Simon Bestwick, Devils of London. Hersham Horror Books, 2021. Pp. 114. ISBN 979-8-7321-2063-9. £8.00.
Reviewed by Jason Kahler
The new novella from British Fantasy Award-nominee Simon Bestwick, out now from Hersham Horror Books, dances between urban fantasy, horror, and social commentary. The story is decidedly British, with British sensibilities and concerns that flavor the narrative throughout its brisk telling. When a story is light on plot, as it is here, success is measured by the story’s execution. Originality. Commentary. A situation that lingers with you long after you’ve finished reading. Devils of London has the pieces to be successful—timeliness, an interesting point-of-view character, high stakes—but ultimately, the execution of the story as a whole falls short of its promise.
In the near future, a slightly-steampunk London is once again beset by a terrible fire. John, an undocumented worker toiling out a meager existence in a London factory, finds himself trapped between the flames and a roving band of vigilantes who have decided that foreigners are the problem. On the run from these “yellow-scarves,” John and his fellow workers are forced back into the city’s center, where they encounter a bare-chested devil in a horned helmet. Awakened by the flames, the devil is there to do what devils do: feast on the blood and the fear of everyone he encounters.
Devils of London is a non-stop chase scene. John and his buddies barely have enough time to cover their noses in torn curtains to protect themselves from the smoke before they’re forced to run somewhere—anywhere—as the yellow-scarves or the devil or the flames threaten their lives. The big reveal is that London is destined to burn, over and over, pegged by dark forces that wait patiently for mankind to creep close enough to the edge that it doesn’t take much to tip them over.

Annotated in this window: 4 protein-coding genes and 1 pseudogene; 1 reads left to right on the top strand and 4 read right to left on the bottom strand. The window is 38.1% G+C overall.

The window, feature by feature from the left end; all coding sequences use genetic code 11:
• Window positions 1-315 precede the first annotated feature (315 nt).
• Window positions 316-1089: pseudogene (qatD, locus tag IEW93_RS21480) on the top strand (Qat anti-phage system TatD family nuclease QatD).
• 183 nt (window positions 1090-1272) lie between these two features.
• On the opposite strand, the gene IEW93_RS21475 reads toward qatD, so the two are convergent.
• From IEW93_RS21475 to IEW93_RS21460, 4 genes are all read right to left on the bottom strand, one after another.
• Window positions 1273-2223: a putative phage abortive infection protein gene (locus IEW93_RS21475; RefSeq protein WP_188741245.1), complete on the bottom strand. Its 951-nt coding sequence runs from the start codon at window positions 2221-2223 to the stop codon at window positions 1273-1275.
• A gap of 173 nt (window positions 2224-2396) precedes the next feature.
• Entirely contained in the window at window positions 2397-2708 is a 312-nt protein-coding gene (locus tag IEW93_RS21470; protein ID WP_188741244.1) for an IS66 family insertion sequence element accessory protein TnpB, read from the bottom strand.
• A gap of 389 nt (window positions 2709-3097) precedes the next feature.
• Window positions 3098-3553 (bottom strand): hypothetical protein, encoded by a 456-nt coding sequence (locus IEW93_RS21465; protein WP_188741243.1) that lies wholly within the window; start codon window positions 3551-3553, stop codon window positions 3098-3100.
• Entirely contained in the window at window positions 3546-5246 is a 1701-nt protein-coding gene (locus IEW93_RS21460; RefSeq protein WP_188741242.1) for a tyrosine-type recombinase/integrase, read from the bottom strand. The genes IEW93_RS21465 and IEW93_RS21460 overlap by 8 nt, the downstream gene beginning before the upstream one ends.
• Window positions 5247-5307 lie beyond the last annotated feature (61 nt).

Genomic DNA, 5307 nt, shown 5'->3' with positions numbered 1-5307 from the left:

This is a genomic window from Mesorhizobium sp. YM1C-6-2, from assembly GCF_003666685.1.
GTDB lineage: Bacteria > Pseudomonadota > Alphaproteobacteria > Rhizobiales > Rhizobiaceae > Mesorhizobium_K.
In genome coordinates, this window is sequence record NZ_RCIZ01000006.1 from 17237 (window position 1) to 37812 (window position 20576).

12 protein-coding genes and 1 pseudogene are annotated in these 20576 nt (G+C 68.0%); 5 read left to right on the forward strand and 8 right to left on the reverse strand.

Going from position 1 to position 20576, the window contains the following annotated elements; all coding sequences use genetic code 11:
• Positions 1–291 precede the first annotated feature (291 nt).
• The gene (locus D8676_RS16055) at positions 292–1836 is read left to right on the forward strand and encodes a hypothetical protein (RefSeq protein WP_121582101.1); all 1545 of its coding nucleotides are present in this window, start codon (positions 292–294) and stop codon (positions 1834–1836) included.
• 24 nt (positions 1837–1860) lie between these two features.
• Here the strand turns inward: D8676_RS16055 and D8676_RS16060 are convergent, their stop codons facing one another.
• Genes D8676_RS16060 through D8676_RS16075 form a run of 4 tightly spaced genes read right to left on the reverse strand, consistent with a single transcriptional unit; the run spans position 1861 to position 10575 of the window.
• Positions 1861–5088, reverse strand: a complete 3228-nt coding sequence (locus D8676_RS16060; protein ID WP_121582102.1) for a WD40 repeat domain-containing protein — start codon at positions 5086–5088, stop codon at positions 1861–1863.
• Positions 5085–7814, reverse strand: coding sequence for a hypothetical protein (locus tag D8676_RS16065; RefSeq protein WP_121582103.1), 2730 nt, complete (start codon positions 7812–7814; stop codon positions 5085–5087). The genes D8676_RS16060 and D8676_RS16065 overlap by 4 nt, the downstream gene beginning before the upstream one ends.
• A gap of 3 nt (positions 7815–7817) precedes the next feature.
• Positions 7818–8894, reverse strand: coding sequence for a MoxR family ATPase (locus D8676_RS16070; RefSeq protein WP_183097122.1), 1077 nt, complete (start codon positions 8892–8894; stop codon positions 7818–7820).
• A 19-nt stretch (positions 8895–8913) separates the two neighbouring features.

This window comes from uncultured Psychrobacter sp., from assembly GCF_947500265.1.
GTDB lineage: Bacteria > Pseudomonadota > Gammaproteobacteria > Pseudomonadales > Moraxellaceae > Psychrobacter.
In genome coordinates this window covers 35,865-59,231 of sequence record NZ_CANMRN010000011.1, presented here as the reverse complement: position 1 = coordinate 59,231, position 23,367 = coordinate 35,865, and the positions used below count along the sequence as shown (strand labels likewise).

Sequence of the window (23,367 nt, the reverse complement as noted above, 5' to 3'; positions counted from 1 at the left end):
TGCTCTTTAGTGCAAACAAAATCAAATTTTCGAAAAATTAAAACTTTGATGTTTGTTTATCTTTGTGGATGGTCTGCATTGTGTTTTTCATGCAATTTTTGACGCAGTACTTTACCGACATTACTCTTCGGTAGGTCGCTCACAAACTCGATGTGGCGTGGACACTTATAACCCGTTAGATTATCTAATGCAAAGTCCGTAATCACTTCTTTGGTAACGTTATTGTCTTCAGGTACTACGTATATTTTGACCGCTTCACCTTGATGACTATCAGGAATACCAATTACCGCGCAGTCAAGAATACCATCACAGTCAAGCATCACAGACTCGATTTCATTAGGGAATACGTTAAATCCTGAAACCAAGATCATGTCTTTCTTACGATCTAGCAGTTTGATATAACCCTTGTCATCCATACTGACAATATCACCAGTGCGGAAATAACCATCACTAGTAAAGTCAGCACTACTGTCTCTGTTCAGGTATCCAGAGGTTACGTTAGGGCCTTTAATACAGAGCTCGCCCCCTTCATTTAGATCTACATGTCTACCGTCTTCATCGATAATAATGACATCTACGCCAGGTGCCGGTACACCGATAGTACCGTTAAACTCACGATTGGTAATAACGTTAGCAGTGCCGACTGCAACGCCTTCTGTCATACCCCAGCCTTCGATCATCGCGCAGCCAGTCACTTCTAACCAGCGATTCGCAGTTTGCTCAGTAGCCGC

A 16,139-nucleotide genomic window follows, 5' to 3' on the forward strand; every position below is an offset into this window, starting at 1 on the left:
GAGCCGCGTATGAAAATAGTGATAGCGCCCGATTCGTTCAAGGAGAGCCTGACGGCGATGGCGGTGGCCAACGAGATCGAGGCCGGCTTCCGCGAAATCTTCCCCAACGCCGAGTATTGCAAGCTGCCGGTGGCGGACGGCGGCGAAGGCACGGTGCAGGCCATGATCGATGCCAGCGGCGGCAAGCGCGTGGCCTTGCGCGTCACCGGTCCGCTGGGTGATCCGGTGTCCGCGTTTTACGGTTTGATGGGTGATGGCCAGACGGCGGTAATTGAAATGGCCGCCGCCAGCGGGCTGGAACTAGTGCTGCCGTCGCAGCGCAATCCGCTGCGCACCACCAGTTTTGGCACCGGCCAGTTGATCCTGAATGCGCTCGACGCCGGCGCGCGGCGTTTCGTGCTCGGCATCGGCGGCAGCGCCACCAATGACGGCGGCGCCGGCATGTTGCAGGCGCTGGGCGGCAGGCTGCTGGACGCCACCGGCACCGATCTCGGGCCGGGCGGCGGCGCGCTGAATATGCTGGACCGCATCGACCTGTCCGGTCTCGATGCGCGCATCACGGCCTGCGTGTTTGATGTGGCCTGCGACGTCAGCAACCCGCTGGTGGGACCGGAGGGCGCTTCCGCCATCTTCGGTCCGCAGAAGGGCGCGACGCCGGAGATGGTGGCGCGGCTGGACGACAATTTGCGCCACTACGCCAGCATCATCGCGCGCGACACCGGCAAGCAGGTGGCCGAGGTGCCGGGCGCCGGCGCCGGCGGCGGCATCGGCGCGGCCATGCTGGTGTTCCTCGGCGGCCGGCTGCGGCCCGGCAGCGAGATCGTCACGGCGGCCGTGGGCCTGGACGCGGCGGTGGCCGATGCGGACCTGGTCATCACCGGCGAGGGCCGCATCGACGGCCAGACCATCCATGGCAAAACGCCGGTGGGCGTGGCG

The novella is a quick read. Fans of gore will find some entrails to enjoy. Readers looking for character development or deeper meaning might put down the book disappointed. Bestwick teases some threads of something deeper and critical of our modern way of life, but never fully weaves them together. I suspect native Londoners will understand the divided society he portrays here better than me, a fairly typical American white guy. In his author comments at the end of the book, Bestwick describes himself as a political writer. He has more to say, about the ravages of industrialization, the plight of immigrants, and the speed with which one group can scapegoat another. We don’t see enough of any of those deeper ideas to feel satisfied. In the context of a novella, there isn’t enough space. The book relies heavily on the reader filling in the blanks. For example, the reader must understand that the yellow-scarves are much more interested in hunting down brown people than they are fleeing the burning city. Are there people in the world like that? Sure, but it’s a challenge to understand their motivation, in life as well as in fiction, and the book never attempts to offer an explanation.
I don’t question that the yellow-scarves exist, on Bestwick’s side of the pond or mine, but I would have enjoyed seeing Bestwick turning his eye on them in a more detailed way. As they are, they are caricatures, as single-minded as the devil itself.
This book’s promise is enough to make me curious about Bestwick’s other work. Devils of London is the first time I’ve encountered his writing, and what I see here suggests his success is well-deserved. The book makes the interesting choice of revealing the devil’s inner monologue. While this strategy gives Bestwick the chance to explore some different language, the insight it grants diminishes the terror we feel in the face of such a monster. The devil just doesn’t have anything interesting to say, and in the end, even it comes face to face with its own doubt and self-loathing. Devils and humans aren’t all that different, it seems.
I don’t want to judge Devils of London based upon the book I wish it was. That’s unfair. Bestwick sets to provide a quick romp through a burning city, and he accomplishes that nicely. You won’t feel like your time is ill-spent by reading this fast-paced novella. But Bestwick’s urge to explore the steampunk present of a modern London is rich with combustible material, and I can’t help but wish this spark had led to a more robust fire.